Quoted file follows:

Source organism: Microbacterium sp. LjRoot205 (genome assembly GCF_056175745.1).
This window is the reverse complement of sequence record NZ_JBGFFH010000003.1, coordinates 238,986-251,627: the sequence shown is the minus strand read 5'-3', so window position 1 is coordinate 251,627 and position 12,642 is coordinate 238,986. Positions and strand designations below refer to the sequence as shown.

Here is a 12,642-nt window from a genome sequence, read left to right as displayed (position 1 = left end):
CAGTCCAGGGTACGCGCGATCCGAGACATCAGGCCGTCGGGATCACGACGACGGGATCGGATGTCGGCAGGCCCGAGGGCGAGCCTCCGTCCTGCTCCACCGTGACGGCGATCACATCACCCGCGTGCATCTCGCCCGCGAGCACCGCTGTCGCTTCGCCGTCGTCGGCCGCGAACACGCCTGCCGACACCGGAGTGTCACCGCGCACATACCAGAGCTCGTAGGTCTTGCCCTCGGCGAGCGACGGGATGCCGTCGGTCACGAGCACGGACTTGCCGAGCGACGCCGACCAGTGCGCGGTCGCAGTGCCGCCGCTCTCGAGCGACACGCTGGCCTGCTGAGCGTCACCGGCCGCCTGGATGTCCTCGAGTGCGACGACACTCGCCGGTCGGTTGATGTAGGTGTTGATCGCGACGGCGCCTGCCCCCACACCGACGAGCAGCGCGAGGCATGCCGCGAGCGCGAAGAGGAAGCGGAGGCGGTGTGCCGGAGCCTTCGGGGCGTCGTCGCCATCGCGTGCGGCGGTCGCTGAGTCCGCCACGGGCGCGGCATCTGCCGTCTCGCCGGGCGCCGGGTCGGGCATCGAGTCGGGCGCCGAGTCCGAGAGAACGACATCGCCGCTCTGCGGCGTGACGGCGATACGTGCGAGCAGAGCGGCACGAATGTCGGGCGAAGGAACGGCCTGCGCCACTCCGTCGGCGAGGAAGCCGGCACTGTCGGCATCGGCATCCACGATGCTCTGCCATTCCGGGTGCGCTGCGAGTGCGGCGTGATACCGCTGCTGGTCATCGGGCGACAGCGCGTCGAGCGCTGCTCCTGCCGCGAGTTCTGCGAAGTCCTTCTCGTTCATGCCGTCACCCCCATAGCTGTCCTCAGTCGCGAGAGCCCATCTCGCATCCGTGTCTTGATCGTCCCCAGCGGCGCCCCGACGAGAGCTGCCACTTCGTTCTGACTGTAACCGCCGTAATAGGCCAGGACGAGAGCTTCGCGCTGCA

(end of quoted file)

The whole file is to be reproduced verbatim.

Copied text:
Source organism: Microbacterium sp. LjRoot205 (genome assembly GCF_056175745.1).
This window is the reverse complement of sequence record NZ_JBGFFH010000003.1, coordinates 238,986-251,627: the sequence shown is the minus strand read 5'-3', so window position 1 is coordinate 251,627 and position 12,642 is coordinate 238,986. Positions and strand designations below refer to the sequence as shown.

Here is a 12,642-nt window from a genome sequence, read left to right as displayed (position 1 = left end):
CAGTCCAGGGTACGCGCGATCCGAGACATCAGGCCGTCGGGATCACGACGACGGGATCGGATGTCGGCAGGCCCGAGGGCGAGCCTCCGTCCTGCTCCACCGTGACGGCGATCACATCACCCGCGTGCATCTCGCCCGCGAGCACCGCTGTCGCTTCGCCGTCGTCGGCCGCGAACACGCCTGCCGACACCGGAGTGTCACCGCGCACATACCAGAGCTCGTAGGTCTTGCCCTCGGCGAGCGACGGGATGCCGTCGGTCACGAGCACGGACTTGCCGAGCGACGCCGACCAGTGCGCGGTCGCAGTGCCGCCGCTCTCGAGCGACACGCTGGCCTGCTGAGCGTCACCGGCCGCCTGGATGTCCTCGAGTGCGACGACACTCGCCGGTCGGTTGATGTAGGTGTTGATCGCGACGGCGCCTGCCCCCACACCGACGAGCAGCGCGAGGCATGCCGCGAGCGCGAAGAGGAAGCGGAGGCGGTGTGCCGGAGCCTTCGGGGCGTCGTCGCCATCGCGTGCGGCGGTCGCTGAGTCCGCCACGGGCGCGGCATCTGCCGTCTCGCCGGGCGCCGGGTCGGGCATCGAGTCGGGCGCCGAGTCCGAGAGAACGACATCGCCGCTCTGCGGCGTGACGGCGATACGTGCGAGCAGAGCGGCACGAATGTCGGGCGAAGGAACGGCCTGCGCCACTCCGTCGGCGAGGAAGCCGGCACTGTCGGCATCGGCATCCACGATGCTCTGCCATTCCGGGTGCGCTGCGAGTGCGGCGTGATACCGCTGCTGGTCATCGGGCGACAGCGCGTCGAGCGCTGCTCCTGCCGCGAGTTCTGCGAAGTCCTTCTCGTTCATGCCGTCACCCCCATAGCTGTCCTCAGTCGCGAGAGCCCATCTCGCATCCGTGTCTTGATCGTCCCCAGCGGCGCCCCGACGAGAGCTGCCACTTCGTTCTGACTGTAACCGCCGTAATAGGCCAGGACGAGAGCTTCGCGCTGCA